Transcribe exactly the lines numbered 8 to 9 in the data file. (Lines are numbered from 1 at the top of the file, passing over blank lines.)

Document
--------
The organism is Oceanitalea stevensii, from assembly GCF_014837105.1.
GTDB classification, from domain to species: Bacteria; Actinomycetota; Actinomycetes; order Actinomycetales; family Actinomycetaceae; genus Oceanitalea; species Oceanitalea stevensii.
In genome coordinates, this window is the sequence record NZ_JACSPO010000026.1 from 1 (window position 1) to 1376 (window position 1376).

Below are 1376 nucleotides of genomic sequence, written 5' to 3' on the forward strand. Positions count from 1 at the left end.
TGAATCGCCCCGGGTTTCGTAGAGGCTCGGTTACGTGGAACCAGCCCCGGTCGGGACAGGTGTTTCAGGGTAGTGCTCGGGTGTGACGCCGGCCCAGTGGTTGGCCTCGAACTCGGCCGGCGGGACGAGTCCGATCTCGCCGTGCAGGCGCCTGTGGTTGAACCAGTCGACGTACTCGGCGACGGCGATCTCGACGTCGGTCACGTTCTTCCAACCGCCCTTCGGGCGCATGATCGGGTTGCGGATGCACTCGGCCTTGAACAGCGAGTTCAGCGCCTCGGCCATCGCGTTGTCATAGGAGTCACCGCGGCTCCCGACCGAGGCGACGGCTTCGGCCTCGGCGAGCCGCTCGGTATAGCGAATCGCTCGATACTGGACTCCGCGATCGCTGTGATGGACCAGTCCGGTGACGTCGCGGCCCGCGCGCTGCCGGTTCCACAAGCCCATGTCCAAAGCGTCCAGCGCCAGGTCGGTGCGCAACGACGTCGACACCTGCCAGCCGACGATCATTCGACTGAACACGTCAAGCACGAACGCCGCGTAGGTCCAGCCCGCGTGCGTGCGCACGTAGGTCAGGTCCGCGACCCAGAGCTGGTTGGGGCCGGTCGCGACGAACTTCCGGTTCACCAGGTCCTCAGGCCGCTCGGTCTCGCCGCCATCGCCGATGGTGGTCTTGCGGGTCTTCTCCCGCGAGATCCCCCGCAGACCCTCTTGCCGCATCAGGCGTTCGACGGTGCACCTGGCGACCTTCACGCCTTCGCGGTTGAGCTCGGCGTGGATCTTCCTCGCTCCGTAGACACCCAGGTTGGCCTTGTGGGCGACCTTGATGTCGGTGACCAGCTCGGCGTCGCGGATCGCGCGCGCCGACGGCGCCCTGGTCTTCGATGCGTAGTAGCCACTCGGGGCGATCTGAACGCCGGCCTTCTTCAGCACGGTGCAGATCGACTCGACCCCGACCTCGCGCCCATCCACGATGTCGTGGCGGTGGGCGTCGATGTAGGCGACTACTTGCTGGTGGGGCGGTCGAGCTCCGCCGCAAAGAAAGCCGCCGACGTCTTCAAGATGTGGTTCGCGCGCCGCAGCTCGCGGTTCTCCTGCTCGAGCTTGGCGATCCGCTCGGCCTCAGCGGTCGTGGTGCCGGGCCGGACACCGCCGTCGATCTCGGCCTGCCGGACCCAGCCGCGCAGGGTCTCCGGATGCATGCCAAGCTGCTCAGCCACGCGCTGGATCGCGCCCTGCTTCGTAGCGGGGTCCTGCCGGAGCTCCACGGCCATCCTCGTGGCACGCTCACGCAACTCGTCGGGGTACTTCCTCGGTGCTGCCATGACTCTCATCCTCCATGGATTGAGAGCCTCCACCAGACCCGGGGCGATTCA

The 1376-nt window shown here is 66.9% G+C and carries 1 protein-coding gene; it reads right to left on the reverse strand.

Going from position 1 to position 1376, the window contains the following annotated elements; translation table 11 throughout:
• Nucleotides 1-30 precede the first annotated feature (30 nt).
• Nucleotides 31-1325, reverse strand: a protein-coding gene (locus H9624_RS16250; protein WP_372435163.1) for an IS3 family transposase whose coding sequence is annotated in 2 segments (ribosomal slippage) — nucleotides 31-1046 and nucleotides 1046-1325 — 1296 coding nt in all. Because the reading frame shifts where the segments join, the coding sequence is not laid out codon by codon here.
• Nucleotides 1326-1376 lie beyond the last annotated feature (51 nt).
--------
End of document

• Nucleotides 1-30 precede the first annotated feature (30 nt).
• Nucleotides 31-1325, reverse strand: a protein-coding gene (locus H9624_RS16250; protein WP_372435163.1) for an IS3 family transposase whose coding sequence is annotated in 2 segments (ribosomal slippage) — nucleotides 31-1046 and nucleotides 1046-1325 — 1296 coding nt in all. Because the reading frame shifts where the segments join, the coding sequence is not laid out codon by codon here.